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    Better sleep

    The Surprising Ways Temperature Can Impact Your Sleep

     

    Now that summer's here, the nights are getting hotter. This means your sleep might become a little less restful. If you notice you're not sleeping as well these days, consider the temperature of your room. Having the right temperature can make a surprising difference to your sleep quality.

    What Is the Ideal Sleeping Temperature?

     

    The ideal sleeping temperature can vary from individual to individual, but the general rule of thumb is that a cooler room can help you sleep better. Your body temperature naturally starts to drop in the late afternoon and into the evening, preparing your body for sleep. It's part of your circadian sleep-wake cycle. A lower temperature signals that it's time to sleep, and an increase in temperature signals to your body that it's time to wake up. When your room is too hot, you might sleep less deeply, dream less, and wake up more frequently.

     

    However, going too cold can be detrimental too. Extra cold rooms might cause your body to work harderone study said, which could be why some heart attack rates are higher in the winter. In addition, using a draft from an open window or the AC to make the room colder might actually hurt your sleep. Airflow directly blowing on a person, even if it's very low, might cause you to wake up more frequently and sleep less deeply.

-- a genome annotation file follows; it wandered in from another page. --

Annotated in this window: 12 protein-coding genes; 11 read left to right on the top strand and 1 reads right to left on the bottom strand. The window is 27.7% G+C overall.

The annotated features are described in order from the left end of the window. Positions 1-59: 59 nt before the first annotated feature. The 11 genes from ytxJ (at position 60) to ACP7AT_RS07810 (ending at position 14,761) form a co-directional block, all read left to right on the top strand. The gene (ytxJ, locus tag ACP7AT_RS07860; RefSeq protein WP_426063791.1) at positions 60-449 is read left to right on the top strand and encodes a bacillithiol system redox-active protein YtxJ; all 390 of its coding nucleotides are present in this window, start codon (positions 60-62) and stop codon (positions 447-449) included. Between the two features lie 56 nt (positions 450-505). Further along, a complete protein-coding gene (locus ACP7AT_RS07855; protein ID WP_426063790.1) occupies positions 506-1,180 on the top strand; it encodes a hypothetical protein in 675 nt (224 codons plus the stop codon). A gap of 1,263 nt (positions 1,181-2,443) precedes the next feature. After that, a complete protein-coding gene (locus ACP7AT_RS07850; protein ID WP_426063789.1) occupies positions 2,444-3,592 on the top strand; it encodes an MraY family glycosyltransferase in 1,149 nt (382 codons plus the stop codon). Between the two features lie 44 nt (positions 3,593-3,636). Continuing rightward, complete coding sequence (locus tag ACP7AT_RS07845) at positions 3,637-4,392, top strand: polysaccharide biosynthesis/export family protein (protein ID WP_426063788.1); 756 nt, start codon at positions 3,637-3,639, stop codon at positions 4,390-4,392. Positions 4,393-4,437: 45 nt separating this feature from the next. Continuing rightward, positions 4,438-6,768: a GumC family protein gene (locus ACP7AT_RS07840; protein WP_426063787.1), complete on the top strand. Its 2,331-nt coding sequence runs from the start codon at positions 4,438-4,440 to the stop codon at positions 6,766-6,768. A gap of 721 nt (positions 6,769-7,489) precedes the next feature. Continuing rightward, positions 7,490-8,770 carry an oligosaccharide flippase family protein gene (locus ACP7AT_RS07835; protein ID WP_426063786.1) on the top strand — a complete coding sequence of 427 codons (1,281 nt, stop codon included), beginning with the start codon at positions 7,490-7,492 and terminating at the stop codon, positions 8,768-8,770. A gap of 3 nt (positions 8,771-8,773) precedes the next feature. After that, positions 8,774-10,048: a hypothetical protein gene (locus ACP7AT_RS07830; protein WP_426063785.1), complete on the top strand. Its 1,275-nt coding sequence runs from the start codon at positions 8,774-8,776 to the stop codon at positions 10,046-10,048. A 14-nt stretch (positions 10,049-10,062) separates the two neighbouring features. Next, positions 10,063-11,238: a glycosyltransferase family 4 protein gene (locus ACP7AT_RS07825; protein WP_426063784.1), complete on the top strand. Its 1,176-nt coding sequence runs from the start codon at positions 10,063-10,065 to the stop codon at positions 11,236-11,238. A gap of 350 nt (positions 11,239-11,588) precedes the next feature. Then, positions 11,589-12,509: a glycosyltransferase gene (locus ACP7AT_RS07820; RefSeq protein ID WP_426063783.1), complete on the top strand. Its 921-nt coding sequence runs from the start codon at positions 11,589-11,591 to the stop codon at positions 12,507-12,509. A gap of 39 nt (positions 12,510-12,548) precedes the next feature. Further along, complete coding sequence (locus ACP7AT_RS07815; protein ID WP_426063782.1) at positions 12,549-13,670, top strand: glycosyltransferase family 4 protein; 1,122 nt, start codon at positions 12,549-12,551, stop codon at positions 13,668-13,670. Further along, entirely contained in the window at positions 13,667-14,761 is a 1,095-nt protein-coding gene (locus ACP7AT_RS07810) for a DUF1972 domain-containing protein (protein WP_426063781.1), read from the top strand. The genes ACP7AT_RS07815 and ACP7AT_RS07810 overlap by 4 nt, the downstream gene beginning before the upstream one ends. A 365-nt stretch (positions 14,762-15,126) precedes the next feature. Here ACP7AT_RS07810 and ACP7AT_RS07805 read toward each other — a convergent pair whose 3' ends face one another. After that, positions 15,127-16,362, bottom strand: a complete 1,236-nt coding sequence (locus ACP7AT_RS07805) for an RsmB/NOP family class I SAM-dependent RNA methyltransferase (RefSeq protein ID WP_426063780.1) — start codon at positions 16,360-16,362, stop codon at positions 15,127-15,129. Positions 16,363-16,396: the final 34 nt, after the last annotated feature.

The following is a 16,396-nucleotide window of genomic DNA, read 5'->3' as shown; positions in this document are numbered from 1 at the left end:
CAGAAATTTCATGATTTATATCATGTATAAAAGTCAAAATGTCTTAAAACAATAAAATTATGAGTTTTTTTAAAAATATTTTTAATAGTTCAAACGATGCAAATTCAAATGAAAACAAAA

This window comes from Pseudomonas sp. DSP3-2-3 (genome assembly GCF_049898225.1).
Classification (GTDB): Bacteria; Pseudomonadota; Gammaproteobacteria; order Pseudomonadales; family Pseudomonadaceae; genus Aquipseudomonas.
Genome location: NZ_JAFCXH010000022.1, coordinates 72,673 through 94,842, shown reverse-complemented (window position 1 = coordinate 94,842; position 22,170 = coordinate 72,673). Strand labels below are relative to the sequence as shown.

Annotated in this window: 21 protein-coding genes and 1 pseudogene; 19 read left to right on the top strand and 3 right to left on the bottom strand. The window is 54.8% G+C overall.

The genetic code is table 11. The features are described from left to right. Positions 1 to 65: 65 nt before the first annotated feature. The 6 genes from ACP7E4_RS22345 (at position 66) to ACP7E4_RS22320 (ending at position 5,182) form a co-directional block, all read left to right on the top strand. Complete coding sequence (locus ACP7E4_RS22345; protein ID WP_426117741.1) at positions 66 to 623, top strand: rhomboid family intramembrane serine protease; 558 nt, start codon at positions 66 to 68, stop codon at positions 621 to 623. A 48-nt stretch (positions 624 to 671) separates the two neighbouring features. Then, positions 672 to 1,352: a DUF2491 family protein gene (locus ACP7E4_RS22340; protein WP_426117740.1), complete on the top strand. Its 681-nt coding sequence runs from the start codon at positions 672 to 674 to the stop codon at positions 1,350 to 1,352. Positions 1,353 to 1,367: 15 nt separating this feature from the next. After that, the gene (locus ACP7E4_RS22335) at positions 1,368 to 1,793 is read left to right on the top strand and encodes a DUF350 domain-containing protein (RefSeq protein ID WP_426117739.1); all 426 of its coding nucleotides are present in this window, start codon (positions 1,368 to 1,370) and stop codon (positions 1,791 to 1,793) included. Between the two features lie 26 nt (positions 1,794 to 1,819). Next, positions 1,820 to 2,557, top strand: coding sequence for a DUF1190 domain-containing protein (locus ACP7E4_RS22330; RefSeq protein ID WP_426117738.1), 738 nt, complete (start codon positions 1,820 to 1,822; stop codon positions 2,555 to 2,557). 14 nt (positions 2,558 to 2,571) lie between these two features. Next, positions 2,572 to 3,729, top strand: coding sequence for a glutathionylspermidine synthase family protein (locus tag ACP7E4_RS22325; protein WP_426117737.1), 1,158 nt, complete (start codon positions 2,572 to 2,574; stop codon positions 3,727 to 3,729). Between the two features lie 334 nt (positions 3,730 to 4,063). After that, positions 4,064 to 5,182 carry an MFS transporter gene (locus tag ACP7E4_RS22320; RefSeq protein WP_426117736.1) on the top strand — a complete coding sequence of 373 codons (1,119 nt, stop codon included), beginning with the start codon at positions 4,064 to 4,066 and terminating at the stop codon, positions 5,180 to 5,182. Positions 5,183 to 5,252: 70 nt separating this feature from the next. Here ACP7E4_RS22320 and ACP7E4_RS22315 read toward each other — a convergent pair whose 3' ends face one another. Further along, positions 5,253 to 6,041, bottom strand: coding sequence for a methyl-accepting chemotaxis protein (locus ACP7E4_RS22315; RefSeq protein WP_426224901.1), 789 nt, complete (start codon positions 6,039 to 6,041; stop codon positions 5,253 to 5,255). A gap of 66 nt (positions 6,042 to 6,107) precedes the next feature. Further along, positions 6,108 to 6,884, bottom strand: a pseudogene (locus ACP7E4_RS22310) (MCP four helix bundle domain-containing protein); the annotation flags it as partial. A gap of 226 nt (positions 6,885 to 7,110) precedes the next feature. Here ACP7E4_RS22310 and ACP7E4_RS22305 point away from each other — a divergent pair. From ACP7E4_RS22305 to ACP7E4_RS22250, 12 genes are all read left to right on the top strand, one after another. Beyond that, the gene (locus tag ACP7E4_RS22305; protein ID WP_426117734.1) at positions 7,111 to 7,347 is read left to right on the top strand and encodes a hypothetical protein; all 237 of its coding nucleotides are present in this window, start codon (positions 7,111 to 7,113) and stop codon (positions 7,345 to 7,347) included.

So in general, keep your room cool but not too cold, and try not to have airflow blowing directly on you. The ideal sleeping temperature is typically somewhere between 60 and 67 degrees Fahrenheit, although it can vary for each person.

    How to Create a Cooler Sleep Environment

     

    But what do you do if you want a cooler sleep environment, but your partner thinks it's too cold? Well, you can provide blankets and warmer clothes for your partner so you can turn down the AC. But there are other things you can do, too.

     

    Use blackout curtains to keep your room from getting too hot and wear lighter, breathable fabrics while you sleep. Don't exercise close to bedtime, as this can raise your body temperature for several hours and keep you more alert. Take a shower or bath before bed. Look for sheets and pillowcases made of material that stays cooler longer.

     

    You can even get a mattress topper filled with water that is cooled before you go to bed, sometimes to 60 degrees or lower. These are typically twin-sized, so you'll be the only one sleeping on a cooler mattress. Some even come with a feature that warms the mattress topper slightly in the morning, to help you wake up.

     

    As you can see, sleep temperatures can have a surprising impact on the quality of your sleep. But even if your partner doesn't want the room as cool as you do, there are plenty of workarounds you can use to help cool down your body.

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